The recognition of foreign judgements is under the scope of international law. The sources of International Private Law work in a hierarchical way. Therefore, they follow a pyramidal order where the Institutional Law of the European Union is the one that must be applied first. In the case of a conflict where one of the two countries involved isn’t a member of the EU, then one must examine whether it exists a bilateral convention between these two countries. Only when none of the involved countries are members of the EU or other association nor have entered a bilateral convention, then the national law will be applied.
What is the recognition and execution of foreign sentences and what does the legal concept “exequatur” imply? Why do we need it?
When someone obtains a judgement, or a court decision that has been dictated in another country than Spain, it isn’t always possible to execute it in Spain. In that case, a procedure must be initiated to recognize its efficacy and validity, so it may be enforced in our own country.
Let’s have a look at which regulation ought to be applied by making a few examples, taking into consideration that each country implies different rules.
I) European Union Members
In the case of a sentence or a court decision originating from another member state, then the recognition and enforcement is automatically enforced. That is if the court, who dictates the sentence, completes it according to the annex of the resolution and translates it to the official language of the recipient country where the sentence is supposed to be executed.
This decision may be enforced in Spain immediately if it’s here where, for example, the goods pending of seizure are located.
Whether the Regulation 44/2001 (known as Brussels 1) or the Regulation (EU) 1215/2012 (Brussels 1 bis) is to be applied depends on the date when the procedure was originally initiated.
The „Brussels I bis” Regulation will be applied to those petitions of recognition or execution of foreign judgements initiated after the 10 of January 2015, while for those initiated before the „Brussels I“ Regulation will still be applied.
II) Non members of the EU but members of the European Commerce Association (EFTA), those are, Norway, Iceland, Switzerland and Liechtenstein.
These countries invoke the Lugano Convention of 2007, which was enforced in Iceland the 01. 05. 2011. Norway ratified it the 01. 07. 2009 and it was enforced the 01. 01. 2010, finally Switzerland ratified it the 19. 12. 2009 and it was enforced the 01. 01. 2011.
Liechtenstein is the only country that hasn’t signed „Lugano 2007“, which is why they still apply the „Lugano 1988“.
III) Non members of the EU, nor the EFTA, but subscribers of the no. 16 Convention about the recognition and execution of foreign sentences in the subject of civil and commercial law from The Hague Conference on Private International Law (HCCH).
When the other country isn’t a member of the European Union, The Hague Conference on Private International Law will be considered. This is an international organization, composed by 83-member states and its target is to search for a homologation of the Private International Laws on a global level.
The Convention that regulates these matters is the Convention no. 16 about the Recognition and Enforcement of Foreign Judgements in Civil and Commercial Matters. To apply this regulation, a member state needs to be a signee of this specific regulation since it isn’t enough just being a member to the HCCH.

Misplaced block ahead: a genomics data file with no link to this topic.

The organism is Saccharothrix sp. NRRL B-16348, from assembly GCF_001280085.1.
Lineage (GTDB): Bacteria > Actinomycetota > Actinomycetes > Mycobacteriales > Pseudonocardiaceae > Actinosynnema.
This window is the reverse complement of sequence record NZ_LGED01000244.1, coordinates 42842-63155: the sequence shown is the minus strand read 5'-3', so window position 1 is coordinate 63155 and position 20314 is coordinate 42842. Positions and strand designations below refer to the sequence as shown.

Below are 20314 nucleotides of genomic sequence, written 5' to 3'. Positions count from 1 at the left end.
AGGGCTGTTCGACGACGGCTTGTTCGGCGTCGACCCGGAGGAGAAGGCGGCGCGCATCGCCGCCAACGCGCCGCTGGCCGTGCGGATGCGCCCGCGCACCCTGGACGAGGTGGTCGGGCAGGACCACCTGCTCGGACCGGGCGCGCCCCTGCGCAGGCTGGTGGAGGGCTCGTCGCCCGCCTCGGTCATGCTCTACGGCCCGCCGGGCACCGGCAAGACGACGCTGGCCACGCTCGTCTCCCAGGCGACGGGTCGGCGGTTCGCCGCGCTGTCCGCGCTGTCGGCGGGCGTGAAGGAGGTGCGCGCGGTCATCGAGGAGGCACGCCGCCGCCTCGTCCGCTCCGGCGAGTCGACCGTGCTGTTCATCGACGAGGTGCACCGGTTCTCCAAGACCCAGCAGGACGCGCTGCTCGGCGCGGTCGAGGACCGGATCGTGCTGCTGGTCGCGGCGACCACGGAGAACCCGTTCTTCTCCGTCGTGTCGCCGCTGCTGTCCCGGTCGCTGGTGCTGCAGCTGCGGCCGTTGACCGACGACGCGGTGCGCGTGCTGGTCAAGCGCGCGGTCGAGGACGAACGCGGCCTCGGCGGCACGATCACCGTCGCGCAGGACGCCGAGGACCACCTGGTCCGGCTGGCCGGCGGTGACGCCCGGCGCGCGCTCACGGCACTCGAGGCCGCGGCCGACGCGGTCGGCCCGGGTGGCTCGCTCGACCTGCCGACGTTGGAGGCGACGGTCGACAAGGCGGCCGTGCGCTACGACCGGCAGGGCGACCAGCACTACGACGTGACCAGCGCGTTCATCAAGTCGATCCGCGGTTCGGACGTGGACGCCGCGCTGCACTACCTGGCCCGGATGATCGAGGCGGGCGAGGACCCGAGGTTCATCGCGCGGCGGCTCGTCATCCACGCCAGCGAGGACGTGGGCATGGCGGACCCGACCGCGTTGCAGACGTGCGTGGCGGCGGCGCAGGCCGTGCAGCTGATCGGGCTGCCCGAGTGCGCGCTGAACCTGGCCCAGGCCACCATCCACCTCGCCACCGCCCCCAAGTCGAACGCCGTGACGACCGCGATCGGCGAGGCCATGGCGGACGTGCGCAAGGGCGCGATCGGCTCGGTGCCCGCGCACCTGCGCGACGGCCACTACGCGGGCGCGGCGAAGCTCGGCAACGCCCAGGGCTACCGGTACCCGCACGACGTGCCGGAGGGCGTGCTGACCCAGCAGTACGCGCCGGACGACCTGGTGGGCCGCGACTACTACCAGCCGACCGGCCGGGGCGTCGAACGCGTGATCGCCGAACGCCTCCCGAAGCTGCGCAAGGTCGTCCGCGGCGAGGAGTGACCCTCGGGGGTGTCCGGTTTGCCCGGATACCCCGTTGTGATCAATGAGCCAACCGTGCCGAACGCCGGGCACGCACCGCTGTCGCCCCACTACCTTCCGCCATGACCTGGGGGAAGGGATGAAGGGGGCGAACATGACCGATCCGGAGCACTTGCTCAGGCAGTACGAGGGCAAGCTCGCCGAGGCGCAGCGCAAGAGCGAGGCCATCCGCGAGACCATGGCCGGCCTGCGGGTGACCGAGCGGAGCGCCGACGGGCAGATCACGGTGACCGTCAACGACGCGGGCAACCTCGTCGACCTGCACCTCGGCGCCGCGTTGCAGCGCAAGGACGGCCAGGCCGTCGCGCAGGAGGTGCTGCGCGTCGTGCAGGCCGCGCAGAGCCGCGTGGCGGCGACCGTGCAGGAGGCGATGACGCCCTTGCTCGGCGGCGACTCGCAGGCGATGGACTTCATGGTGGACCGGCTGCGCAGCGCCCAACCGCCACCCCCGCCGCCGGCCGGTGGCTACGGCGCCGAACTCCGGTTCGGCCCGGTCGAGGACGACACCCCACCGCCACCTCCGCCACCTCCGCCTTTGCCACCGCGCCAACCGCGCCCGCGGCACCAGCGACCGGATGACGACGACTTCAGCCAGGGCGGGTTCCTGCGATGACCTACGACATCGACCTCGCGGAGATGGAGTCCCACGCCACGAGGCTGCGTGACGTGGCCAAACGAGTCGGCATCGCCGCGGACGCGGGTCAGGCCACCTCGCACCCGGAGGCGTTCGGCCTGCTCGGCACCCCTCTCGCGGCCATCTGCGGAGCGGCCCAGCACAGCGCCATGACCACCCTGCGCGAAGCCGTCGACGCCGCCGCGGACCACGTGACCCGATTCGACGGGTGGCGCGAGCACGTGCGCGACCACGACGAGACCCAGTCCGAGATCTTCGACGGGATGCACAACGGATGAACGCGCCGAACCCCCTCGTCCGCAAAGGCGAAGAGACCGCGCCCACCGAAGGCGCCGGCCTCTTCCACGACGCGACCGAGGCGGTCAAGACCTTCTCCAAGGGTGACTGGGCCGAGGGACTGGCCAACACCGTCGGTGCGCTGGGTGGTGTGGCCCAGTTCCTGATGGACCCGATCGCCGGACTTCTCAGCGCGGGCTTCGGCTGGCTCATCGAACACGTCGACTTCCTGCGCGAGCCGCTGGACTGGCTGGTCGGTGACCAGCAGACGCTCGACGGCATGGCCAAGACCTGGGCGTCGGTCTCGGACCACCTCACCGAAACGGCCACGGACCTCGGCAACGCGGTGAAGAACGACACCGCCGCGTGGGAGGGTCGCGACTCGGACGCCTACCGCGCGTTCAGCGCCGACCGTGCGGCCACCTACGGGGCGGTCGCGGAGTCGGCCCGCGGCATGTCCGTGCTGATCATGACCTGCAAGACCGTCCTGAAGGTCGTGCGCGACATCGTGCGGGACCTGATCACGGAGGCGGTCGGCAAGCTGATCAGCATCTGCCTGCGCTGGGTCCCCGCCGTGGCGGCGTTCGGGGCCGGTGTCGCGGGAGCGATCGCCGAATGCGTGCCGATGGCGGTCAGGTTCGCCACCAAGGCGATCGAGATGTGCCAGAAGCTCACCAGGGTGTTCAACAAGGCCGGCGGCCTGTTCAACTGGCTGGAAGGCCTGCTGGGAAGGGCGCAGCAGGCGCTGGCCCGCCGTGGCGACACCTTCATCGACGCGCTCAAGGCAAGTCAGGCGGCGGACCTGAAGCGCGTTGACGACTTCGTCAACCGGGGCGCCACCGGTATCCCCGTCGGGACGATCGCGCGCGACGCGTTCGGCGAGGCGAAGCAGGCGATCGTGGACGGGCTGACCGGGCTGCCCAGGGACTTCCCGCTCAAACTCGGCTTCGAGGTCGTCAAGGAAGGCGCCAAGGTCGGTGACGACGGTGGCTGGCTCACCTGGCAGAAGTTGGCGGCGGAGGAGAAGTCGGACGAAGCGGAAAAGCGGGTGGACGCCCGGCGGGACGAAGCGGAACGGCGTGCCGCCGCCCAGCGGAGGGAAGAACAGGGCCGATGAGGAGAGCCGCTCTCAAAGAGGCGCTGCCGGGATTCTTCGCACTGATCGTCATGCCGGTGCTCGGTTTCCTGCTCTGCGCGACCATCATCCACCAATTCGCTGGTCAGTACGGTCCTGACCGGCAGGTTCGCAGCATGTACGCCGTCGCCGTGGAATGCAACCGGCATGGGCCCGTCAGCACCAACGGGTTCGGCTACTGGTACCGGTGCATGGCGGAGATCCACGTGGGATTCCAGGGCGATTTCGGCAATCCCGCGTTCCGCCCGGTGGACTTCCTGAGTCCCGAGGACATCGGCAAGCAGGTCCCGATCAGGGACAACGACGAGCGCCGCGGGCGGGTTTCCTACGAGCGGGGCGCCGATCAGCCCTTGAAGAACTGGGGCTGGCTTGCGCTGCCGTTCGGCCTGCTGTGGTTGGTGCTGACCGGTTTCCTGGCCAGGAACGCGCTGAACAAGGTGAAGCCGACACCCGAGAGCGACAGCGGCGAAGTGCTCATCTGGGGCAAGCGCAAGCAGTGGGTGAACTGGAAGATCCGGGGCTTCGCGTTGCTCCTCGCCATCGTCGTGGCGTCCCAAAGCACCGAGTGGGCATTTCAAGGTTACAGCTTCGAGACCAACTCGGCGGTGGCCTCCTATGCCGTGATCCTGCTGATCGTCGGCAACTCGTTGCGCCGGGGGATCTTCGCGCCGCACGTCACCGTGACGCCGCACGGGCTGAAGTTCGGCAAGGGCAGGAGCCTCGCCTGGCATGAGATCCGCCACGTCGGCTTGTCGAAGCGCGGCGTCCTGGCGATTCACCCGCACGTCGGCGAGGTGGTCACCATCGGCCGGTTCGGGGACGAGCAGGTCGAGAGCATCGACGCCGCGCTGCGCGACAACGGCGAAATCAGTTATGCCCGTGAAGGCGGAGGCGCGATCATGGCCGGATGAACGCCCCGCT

IV) Non members of the EU, nor the EFTA, nor subscribers of the Convention no. 16 of the HCCH.
In case of the existence of a bilateral convention between the two countries, then that convention ought to be applied.
Spain hast entered bilateral conventions regarding the recognition of international judgements with the following countries: China, Colombia, Israel, Morocco, Mauritania, Mexico, Romania, Russia and Tunisia.
V) The Spanish law about the recognition and enforcement of foreign judgements.
If none of the countries belong to the EU, aren’t a signee to the Convention no. 16 of Hague Conference and doesn’t have any bilateral convention regarding the matter (i.e. USA), Spain ought to apply its national law which is the LEC, known as the exequatur (Ley de Enjuiciamiento Civil / Civil Trial Law).
That is, an ensemble of rules according to which a state verifies if a judicial judgement coming from a foreign court collects or not the required requisites that allow its recognition or homologation.
The regulation of the exequatur in Spain, since August 2015, is the Law 29/2015 (Title V, Arts. 41 to 61) about legal international cooperation in civil matters.
Spanish exequatur procedure:
The procedure of the recognition of international judgements in Spain, in which the parts would have to be represented by a barrister and assisted by a lawyer, may be initiated by a claim requested by whoever who has a legitimate interest.
The exequatur will be reported to the Court of First Instance of the place of residence of the party who wants a judgement to be executed, or the home address of the person referred to in the judgement.
Alternatively, the territorial competence would be determined by the place of execution or where those judgements and resolutions must be enforced.
For judicial resolutions in commercial matters, the Commercial Courts will be competent and not the First Instance ones.
The reported claim and documents will be examined by the judicial secretary, who will dictate a decree admitting it and transferring it to the respondent party, so it can oppose, in the case the party wishes to do so.